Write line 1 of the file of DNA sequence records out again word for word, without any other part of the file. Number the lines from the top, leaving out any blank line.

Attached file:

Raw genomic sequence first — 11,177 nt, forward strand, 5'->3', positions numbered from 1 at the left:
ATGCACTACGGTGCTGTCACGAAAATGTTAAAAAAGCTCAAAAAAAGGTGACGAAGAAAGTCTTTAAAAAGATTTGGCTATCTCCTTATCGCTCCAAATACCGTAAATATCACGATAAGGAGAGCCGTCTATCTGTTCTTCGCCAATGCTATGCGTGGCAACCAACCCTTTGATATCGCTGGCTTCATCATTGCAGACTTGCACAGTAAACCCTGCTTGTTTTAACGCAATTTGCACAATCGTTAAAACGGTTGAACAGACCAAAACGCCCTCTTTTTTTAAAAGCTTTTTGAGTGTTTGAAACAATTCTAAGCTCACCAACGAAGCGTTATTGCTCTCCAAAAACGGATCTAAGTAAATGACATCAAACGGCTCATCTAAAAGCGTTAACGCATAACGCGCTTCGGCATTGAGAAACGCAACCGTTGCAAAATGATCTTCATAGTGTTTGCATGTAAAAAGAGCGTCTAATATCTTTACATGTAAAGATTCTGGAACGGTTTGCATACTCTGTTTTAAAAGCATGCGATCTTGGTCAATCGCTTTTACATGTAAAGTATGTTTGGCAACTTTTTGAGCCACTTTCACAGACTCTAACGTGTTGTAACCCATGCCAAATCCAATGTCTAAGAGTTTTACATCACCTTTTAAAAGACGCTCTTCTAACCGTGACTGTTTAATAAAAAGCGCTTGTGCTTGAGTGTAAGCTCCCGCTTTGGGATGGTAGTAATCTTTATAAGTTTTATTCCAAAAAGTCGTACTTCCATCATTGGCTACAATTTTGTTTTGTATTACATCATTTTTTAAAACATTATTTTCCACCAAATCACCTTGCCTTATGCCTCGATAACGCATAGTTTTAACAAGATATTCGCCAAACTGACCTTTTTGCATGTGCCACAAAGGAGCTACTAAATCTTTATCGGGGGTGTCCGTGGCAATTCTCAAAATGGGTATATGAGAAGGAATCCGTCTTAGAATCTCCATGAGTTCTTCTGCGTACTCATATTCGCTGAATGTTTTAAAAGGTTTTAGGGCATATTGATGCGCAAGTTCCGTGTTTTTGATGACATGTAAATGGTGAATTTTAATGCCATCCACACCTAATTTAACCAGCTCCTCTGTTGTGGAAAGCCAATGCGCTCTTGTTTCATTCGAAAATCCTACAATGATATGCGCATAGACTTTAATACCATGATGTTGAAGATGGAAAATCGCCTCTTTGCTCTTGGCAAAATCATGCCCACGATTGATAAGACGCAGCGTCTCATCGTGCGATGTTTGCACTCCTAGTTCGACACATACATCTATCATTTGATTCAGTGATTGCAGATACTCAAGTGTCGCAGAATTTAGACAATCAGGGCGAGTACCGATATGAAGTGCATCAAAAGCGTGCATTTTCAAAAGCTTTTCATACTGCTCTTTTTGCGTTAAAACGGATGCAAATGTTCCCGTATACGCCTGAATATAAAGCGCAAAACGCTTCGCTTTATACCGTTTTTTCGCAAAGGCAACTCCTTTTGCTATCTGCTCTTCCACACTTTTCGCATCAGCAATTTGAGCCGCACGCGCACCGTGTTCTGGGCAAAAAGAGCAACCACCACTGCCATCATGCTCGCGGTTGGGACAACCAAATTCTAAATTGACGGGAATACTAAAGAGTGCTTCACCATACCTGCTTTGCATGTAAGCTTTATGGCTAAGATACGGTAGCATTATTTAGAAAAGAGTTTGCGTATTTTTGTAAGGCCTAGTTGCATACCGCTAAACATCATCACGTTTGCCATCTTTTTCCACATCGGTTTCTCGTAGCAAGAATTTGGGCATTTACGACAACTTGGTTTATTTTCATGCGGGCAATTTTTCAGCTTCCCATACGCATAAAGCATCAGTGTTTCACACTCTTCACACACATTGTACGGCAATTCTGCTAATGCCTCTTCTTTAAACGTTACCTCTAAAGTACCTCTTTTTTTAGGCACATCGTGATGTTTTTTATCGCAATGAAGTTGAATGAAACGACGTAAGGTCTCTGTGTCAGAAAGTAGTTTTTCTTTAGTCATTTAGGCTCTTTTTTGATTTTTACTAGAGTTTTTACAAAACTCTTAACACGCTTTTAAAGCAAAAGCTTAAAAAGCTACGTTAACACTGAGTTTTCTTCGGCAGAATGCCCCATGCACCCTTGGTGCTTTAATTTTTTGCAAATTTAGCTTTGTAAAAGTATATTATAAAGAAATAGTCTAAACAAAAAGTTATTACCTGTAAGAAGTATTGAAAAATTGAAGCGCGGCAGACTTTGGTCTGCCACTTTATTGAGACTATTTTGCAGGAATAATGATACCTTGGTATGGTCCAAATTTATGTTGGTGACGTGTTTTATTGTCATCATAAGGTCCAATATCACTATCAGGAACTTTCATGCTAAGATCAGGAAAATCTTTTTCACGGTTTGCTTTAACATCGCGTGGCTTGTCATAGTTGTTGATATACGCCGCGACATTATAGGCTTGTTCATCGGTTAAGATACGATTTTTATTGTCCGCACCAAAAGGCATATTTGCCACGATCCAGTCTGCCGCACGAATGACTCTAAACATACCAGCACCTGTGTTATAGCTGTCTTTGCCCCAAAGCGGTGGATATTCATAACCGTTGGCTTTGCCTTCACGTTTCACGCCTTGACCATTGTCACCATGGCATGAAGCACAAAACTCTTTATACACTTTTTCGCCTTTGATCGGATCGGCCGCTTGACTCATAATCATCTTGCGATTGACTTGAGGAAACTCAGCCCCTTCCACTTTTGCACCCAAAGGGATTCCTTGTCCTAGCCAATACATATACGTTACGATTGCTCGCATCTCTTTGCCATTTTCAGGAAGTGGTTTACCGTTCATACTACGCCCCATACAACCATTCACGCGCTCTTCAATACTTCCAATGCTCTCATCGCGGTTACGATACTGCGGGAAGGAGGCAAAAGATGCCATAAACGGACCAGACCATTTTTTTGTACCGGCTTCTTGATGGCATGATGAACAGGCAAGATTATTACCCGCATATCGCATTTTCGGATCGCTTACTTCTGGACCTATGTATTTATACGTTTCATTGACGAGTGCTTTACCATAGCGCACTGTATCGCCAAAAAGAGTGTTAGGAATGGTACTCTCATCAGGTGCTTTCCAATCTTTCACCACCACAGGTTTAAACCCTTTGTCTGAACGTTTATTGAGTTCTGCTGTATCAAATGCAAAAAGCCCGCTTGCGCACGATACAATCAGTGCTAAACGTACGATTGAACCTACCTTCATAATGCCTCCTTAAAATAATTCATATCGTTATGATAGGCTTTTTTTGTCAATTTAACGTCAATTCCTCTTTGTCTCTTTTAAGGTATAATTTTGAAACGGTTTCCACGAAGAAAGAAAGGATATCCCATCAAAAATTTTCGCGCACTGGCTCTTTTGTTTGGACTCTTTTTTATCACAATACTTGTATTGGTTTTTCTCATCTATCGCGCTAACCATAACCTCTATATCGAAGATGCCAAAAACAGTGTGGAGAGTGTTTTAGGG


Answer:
Raw genomic sequence first — 11,177 nt, forward strand, 5'->3', positions numbered from 1 at the left: